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Kusina Batangueña: Processed Sinaing na Tulingan, for Starters

Kusina Batangueña products:  sinaing na tulingan and pickled ampalaya.

Think of Batangueño delicacies and certainly a few will come to mind. Few will be as iconic as the sinaing na tulingan, however; or so thinks Nestor Velasquez of Mataas-na-Kahoy in Batangas, a food entrepreneur who has reinvented the production and packaging of this favourite Batangueño delicacy.

Traditionally, commercial sinaing na tulingan is simmered for hours on end in large earthenware pots and sold in the markets. The understanding, of course, is that it has to be consumed within the day or, if any is left over, fried the next day in what Batangueños humorously call the pinarusahan isdâ.

Batangueños who no longer live in the province, therefore, have no recourse but to do it themselves or wait till they come home next to satisfy any craving for the sinaing the tulingan. It is this market, along with the busloads of tourists looking for something distinctly Batangueño to take home, that Velasquez hopes to tap into with his innovative approach to one of the province’s most loved delicacies.

With his wife, Velasquez owns and operates a home-based micro-industry called Kusina Batangueña, which bottles the sinaing na tulingan for storage or transport. The packaging says that the product has a shelf-life of seven months; but Velasquez says that in the right conditions, it can last for as long as two years.

The couple’s day starts as early as three in the morning to acquire only the best quality tulingan or tuna at the market. Both Velasquez and his wife are sticklers for quality control; and prefer to suspend production for the day if the quality of the fish in the market is not up to the desired standard.

The tuna is cleaned, steeped in brine, bottled and cooked in a pressurized cannery. The entire process is stringent to safeguard against botulism and designed to meet even American food production standards.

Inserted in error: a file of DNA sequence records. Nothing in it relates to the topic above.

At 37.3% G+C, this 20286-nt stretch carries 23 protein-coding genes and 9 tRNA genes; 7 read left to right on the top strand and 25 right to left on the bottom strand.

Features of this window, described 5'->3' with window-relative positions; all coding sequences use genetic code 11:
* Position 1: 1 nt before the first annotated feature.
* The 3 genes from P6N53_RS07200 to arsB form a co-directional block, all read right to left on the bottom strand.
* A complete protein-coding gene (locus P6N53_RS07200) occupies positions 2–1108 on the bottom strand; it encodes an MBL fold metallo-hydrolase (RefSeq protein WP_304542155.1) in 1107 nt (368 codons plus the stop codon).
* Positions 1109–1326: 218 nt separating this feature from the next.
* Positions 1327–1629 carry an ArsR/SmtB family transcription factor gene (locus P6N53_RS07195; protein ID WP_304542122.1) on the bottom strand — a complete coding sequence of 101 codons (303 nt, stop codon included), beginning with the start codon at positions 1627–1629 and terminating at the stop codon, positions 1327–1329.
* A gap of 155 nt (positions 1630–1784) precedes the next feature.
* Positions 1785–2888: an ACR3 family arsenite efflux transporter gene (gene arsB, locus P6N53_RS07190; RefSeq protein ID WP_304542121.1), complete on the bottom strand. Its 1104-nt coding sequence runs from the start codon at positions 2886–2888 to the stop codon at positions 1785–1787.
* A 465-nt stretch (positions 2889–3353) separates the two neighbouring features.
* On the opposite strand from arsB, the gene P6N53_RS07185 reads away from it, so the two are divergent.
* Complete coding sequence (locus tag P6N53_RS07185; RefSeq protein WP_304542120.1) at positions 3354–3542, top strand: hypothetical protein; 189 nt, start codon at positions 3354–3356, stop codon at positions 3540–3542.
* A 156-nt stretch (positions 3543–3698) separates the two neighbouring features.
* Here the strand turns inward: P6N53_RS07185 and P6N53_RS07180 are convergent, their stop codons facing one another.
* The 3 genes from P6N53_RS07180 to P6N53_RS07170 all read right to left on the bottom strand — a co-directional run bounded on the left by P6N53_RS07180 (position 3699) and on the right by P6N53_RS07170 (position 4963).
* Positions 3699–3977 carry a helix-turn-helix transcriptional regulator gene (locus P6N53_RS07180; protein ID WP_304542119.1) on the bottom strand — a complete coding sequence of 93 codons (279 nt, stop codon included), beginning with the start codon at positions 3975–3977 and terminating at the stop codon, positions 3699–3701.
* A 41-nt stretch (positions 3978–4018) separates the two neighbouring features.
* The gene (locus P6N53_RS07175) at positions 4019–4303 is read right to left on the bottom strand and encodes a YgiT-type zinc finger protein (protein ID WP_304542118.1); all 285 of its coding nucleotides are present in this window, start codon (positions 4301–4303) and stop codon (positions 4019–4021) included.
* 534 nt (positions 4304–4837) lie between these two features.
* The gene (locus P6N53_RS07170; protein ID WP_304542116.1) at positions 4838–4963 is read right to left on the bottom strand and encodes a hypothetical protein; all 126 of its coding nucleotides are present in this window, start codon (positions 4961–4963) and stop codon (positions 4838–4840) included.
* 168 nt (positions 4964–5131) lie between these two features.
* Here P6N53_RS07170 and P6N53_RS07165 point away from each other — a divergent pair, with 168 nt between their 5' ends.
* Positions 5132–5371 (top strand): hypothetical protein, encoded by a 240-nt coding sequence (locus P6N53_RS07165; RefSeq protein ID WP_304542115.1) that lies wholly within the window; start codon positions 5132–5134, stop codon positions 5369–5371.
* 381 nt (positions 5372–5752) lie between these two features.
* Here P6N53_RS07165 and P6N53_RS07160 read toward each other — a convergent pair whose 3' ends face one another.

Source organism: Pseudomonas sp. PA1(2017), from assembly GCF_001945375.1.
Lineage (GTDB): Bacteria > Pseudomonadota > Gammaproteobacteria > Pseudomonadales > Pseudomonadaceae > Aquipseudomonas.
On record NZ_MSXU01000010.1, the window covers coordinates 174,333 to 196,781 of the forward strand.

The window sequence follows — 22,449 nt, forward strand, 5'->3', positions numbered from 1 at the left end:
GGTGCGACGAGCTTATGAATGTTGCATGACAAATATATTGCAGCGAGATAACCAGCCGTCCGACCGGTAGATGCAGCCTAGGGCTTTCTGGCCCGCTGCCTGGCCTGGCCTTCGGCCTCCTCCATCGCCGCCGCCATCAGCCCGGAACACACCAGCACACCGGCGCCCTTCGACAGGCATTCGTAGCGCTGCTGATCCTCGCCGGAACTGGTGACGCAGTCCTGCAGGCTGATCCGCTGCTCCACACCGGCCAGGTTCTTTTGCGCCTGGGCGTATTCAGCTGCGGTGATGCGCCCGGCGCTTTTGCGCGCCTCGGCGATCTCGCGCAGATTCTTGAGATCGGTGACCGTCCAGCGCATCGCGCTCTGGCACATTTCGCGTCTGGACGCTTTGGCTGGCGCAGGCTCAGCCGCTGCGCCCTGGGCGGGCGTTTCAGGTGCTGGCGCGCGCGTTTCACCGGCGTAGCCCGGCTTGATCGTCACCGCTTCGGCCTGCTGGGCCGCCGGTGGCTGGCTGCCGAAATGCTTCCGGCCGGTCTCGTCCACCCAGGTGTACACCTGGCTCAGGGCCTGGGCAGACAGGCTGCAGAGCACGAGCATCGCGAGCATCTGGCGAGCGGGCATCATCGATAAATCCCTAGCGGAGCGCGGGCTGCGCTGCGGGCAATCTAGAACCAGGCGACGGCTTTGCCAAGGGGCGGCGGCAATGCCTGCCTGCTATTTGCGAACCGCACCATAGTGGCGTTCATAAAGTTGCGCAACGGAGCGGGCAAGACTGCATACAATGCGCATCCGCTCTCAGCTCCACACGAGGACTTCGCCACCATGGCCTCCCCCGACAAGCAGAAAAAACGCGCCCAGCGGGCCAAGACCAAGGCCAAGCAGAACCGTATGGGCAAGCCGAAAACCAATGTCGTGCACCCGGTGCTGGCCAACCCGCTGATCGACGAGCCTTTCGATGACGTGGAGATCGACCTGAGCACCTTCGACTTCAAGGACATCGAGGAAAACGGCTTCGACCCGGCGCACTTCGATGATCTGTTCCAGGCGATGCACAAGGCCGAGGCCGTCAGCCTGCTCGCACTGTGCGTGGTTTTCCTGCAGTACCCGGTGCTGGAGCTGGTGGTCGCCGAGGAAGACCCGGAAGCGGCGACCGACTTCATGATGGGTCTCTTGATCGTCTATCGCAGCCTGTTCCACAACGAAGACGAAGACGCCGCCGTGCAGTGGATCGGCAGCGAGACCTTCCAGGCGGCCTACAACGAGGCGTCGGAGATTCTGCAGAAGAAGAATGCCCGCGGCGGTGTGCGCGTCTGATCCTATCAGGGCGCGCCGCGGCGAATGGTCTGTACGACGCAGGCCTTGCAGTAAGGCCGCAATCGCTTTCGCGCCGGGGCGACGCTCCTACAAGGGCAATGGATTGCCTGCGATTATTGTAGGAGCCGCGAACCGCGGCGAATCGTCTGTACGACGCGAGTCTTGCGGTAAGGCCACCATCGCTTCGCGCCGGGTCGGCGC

Kusina Batangueña's products are processed inside this small pressurized cannery.

Sinaing na tulingan ready for shipping.

At present, Kusina Batangueña produces bottled sinaing na tulingan in three variants – plain, spicy or cooked in coconut milk. Velasquez says that he hopes, in the future, to bottle other species of fish such as the galunggong (mackerel scad) and the pautô, a relative of the biyâ or goby which is endemic to Taal Lake.

The sinaing na tulingan is made available in smaller bottles with net weight of 220 grams or larger jars with net weight of 920 grams. When the fish catch is lean such as on moonlit nights or during stormy days, Kusina Batangueña instead produces pickled ampalaya or bitter gourd.

Kusina Batangueña products are presently sold in an outlet close to Velasquez’s home. They are also available at the La Virginia Resort in Mataas-na-Kahoy for tourists who wish to purchase something to take home as distinctly Batangueño.

Velasquez is also negotiating to sell his products in a souvenir stall inside South Supermarket in Lipa City and says that Kusina Batangueña will soon have a shelf for its products inside Robinson’s Place in Ermita.

He says that he hopes to eventually package the sinaing na tulingan using cans instead of bottles. This will give him access to courier services and allow him to ship Kusina Batangueña products overseas.

Velasquez explains to Food Batangas how each bottle is sealed. \

For Velasquez, a DLSU-Manila Computer Science graduate who never got to practice the profession that he trained for, shipping the sinaing na tulingan to Batangueños worldwide, may yet be worth more than any software program that he could have written had he stayed in the world of computers.

For those who wish to inquire more about Kusina Batangueña and its products you may call or send a text message to 09159305431. Alternatively, you may send e-mail to kusinabatanguena@gmail.com.